Vast parts of the world became prey in the 16th and 17th centuries to European states forged in war. In the 19th and 20th centuries, the anti-colonial elites that led independence movements generally could not mobilize their full populations against their overlords. Part of the reason for this is that they had no experience in building large armies to fight. The Latin American aristocracy negotiated independence with weary, halfhearted imperial overlords without having to raise the rabble and share the goods. The Boers who fought Britain in 1899 for control of South Africa would have rather knuckled under continued British rule than to resort to a coalition with the blacks whom they oppressed. Constructing a democratic state from longstanding class and ethnic divisions confronts deeper challenges than transforming a monarchical nation-state into a democracy.
Samuel Huntington argued in his 1968 classic, Political Order in Changing Societies, “The most important political distinction among countries concerns not their form of government but their degree of government.” That policy advice, taken seriously by successive US administrations, has produced Frankenstein's monsters the world over – militarized aristocracies or dictatorships that have little reason to share power with their populations.
We do not agree that states must undergo an authoritarian stage before becoming stable democracies, as Huntington and others argued. Electoral democracies work best sitting atop fluid splits among the elite rather than in the presence of deep divides between classes, ethnicities or religions on which politicians have an incentive to capitalize. Militarizing authoritarianism draws the wrong lesson from history.
America in 2014 is in no imminent danger of slipping into authoritarian rule. Nor are Ashton Carter’s scientific credentials a sign that the United States is becoming a technocratic state beyond the reach of political accountability in matters of war and peace. But it is time for US citizens to recognize that, manned by volunteers and mercenaries, powered by high-tech machinery, and financed substantially by foreign-floated government debt, America’s war machine is increasingly off the public’s radar. Only if Americans acknowledge the historical reality that they owe their voice in politics – both their motivation to participate and the seriousness with which they are heard – to a military priority on the common defense, will they undertake the vigilance required to keep US democracy healthy.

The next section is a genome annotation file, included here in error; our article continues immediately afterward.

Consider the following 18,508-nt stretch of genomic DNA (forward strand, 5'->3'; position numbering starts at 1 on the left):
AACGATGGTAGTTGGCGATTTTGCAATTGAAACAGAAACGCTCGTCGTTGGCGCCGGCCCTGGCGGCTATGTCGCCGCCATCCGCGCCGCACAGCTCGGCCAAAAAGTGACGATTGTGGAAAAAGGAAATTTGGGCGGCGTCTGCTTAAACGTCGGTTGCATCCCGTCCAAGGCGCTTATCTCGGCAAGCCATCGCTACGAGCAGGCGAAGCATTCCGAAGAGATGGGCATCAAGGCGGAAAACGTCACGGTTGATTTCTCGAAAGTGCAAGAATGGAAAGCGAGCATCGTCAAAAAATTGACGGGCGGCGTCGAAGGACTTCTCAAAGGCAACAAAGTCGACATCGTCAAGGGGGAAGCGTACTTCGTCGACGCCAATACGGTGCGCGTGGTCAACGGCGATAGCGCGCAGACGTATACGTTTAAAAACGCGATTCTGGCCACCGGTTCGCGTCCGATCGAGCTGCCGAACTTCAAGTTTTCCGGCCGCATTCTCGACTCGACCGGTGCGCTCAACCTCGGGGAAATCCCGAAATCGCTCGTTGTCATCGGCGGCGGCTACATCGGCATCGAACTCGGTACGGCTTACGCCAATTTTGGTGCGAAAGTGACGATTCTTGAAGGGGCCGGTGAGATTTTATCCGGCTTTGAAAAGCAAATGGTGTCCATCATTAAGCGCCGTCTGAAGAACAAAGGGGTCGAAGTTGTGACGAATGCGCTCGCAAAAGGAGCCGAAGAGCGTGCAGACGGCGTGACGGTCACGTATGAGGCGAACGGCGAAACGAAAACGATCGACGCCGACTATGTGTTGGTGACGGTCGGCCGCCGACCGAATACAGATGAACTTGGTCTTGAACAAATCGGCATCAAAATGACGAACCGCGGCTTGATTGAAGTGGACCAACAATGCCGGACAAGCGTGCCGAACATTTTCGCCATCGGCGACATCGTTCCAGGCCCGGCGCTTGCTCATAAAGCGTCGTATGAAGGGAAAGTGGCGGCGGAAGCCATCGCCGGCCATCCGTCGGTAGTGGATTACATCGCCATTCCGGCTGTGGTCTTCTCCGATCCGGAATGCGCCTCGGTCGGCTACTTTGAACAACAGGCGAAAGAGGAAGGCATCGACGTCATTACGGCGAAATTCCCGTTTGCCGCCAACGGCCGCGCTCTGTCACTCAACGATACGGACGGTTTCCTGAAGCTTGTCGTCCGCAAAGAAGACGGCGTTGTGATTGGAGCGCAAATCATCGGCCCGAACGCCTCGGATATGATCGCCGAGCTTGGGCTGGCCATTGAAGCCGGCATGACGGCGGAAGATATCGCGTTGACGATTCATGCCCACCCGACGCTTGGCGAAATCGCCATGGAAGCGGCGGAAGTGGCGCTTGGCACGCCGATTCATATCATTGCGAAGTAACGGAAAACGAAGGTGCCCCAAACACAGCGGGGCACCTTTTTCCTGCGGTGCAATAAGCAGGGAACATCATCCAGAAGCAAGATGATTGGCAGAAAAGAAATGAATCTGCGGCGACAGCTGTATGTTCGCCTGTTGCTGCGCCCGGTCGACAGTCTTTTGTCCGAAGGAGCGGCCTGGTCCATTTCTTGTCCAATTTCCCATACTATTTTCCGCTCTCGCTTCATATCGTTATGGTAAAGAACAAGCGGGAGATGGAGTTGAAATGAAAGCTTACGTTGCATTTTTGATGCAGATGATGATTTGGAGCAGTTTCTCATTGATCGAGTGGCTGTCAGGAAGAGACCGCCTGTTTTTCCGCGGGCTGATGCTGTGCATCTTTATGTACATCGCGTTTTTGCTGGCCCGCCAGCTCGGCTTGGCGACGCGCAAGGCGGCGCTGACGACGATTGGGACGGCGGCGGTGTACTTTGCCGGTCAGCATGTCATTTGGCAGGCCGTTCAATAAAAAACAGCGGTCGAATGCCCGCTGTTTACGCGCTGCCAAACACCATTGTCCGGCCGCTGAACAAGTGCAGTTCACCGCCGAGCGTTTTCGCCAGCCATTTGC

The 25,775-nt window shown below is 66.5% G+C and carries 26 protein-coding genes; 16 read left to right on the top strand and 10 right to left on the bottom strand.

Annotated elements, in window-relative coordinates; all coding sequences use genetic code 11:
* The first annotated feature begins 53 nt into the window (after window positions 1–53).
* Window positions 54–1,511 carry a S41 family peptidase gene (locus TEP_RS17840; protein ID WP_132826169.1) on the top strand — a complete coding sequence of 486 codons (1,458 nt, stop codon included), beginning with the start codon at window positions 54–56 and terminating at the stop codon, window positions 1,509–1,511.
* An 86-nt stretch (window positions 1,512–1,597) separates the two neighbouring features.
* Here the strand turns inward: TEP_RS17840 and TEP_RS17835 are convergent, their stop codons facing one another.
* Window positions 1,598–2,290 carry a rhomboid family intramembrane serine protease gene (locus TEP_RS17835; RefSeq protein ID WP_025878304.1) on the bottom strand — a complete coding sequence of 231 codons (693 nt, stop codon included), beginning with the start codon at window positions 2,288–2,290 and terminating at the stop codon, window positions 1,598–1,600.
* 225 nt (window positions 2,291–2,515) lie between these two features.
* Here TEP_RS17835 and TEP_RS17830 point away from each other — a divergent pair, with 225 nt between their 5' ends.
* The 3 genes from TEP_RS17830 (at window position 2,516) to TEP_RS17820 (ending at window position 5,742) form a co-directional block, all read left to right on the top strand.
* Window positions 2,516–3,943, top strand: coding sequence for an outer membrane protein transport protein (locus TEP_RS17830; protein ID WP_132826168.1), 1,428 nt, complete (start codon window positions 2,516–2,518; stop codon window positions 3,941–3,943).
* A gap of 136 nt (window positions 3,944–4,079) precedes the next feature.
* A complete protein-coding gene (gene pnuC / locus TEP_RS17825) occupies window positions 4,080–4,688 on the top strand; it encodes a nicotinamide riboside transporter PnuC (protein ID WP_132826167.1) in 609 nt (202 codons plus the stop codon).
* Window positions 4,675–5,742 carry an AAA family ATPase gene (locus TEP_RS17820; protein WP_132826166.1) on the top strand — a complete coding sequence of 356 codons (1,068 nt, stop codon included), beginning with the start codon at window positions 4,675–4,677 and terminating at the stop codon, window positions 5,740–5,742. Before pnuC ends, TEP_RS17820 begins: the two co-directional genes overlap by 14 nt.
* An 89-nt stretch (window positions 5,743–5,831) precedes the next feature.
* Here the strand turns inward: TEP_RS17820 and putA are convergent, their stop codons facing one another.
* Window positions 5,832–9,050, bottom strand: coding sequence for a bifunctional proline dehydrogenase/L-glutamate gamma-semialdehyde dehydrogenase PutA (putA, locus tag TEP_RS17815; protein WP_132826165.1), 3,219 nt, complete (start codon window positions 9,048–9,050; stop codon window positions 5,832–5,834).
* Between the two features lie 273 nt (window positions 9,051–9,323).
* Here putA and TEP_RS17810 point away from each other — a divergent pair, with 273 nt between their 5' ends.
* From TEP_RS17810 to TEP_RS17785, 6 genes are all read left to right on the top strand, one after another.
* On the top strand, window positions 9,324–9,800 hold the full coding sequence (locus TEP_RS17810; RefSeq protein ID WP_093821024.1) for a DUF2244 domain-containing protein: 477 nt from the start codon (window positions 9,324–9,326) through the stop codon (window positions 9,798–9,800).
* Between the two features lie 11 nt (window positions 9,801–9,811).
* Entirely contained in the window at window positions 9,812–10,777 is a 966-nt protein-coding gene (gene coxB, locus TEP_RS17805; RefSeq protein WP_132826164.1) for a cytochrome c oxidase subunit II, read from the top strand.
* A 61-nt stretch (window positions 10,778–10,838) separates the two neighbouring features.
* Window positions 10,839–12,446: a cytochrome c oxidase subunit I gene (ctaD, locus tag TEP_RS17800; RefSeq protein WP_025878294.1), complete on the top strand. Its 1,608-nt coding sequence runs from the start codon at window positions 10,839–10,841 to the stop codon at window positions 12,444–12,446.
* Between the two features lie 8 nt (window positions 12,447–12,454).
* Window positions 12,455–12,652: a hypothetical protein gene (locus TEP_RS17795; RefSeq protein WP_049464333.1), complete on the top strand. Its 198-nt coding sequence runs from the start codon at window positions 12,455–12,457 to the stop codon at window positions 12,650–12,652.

John Ferejohn is the Samuel Tilden Professor of Law at New York University. His primary areas of scholarly interest are political theory and the study of political and legal institutions and behavior. He is the author of Pork Barrel Politics (Stanford University Press, 1974) and a co-author of The Personal Vote (with Bruce Caine and Morris Fiorina, Harvard University Press 1987) and of A Republic of Statutes (with William Eskridge, Yale University Press 2010). He has been a member of the American Academy of Sciences since 1985 and the National Academy of Sciences since 1988.
Frances Rosenbluth, the Damon Wells Professor of Political Science at Yale University, writes widely about comparative political economy. She is author of Financial Politics in Contemporary Japan (Cornell, 1989) and co-author of Japan¹s Political Marketplace (with Mark Ramseyer, Harvard 1993); The Politics of Oligarchy: Institutional Choice in Imperial Japan (Cambridge, 1995); Women, Work, and Power (with Torben Iversen, Yale 2010); and Japan Transformed (with Michael Thies, Princeton 2010). She has been a member of the American Academy of Arts and Sciences since 2007.